(Still from Chris Dorland’s Restoration Hardware)
Artist Chris Dorland is a self-proclaimed image scavenger. If you’re familiar with his work, you’ll know what he means. Dorland creates amazing works framing found images in a new context. While to this point he’s mostly worked as a painter, we are thrilled to host his first ever video piece Restoration Hardware in collaboration with Art Production Fund in The 24/7 Projection at The Standard, Downtown LA and The Standard, Hollywood.
Dorland took a few moments to answer our questions and give us some insight into his process.
The Standard: Up to this point you have mainly been a painter – what made you want to transition to video work?
Chris Dorland: It’s think it’s important to be clear that I am not transitioning away from painting to video but rather I’m just adding a new component to my work. Movies and commercials have been fundamental to my understanding of the world and the development of my subjectivity. Long before paintings ever were. This was just the most obvious way of highlighting that relationship.
Commercial imagery in Restoration Hardware.
What inspired Restoration Hardware in particular to be your first foray into video? And why the name Restoration Hardware?
I had been watching a lot of videos on You Tube. Old advertisements and corporate videos. I’d been saving my favorite videos for a while. I’m very interested in how the idea of Progress gets aestheticised and then ultimately instrumentalized by capitalism. In one way or the other all my work is about the relationship between idea of the future and the construction of consumption and desire. The video is named after the home furnishings store of the same name. It’s such an odd name. It’s sounds like a thrift shop where you would buy used computer parts or cybernetic limbs. Not brand new couches and rugs.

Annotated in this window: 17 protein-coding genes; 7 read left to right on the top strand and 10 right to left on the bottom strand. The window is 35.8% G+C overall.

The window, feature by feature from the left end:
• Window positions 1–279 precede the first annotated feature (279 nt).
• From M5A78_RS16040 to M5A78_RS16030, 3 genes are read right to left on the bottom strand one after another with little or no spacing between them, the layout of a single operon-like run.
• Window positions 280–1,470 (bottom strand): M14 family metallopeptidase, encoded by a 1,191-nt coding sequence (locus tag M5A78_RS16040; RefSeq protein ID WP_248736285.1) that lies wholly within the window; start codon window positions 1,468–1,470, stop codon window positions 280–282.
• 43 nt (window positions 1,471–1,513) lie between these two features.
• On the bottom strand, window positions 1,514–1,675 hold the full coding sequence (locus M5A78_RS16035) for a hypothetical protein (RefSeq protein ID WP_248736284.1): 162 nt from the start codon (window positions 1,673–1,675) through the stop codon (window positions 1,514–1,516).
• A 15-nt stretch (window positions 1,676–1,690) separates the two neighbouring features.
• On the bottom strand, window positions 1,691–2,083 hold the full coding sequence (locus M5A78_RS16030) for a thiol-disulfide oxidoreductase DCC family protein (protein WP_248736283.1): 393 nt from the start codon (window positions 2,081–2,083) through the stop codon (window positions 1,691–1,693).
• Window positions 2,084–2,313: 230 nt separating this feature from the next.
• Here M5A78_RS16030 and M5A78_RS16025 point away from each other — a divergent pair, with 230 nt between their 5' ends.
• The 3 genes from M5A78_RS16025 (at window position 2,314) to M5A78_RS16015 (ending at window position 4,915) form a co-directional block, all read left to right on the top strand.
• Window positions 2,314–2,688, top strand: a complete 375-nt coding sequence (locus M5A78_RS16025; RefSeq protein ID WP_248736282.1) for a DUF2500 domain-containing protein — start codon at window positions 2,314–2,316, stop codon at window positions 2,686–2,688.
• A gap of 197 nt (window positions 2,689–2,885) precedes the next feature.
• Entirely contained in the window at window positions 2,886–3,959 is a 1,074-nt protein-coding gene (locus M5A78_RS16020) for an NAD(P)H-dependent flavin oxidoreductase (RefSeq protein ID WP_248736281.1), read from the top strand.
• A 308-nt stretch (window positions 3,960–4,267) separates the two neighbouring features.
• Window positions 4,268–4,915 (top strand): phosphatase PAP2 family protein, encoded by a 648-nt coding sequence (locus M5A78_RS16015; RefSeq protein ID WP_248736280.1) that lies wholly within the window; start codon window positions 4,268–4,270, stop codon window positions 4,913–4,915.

Restoration Hardware utilizes a lot of found footage/image collage, which is a theme throughout your previous work as well. What is behind this and how do you think it contributes to the overall feel and message of your work?
At base I’m an image scavenger. I find things that already exist and I retrofit them so they have new meaning. It’s a kind of bricolage. Hands on appropriation. Restoration Hardware is a rehabilitation project.
What was the process like behind the making of this piece and how was it different from your typical process?
It was surprisingly not different at all. It was thoroughly fun. My girlfriend Erin gave me a quick tutorial on Final Cut Pro and that was it. I spent the next 2 weeks developing it. It felt very natural. The only aspect that was new to me was collaborating on the soundtrack. One of my oldest and closest friends Leon Louder scored the piece. He is an amazing audio engineer and I’ve wanted to work with him for a long time. But that was also really easy. We’ve been friends for so long that we have a kind of short hand. We both really enjoyed working together and I’m sure there will be more projects in the future.
What’s next for you?
I just finished my second video SOLEIL SOLEIL (a collaboration with my friend Alexander Carver) which I’m very pleased with. Otherwise I’m spending the summer in the studio painting. Along with a much needed vacation to the Boundary waters.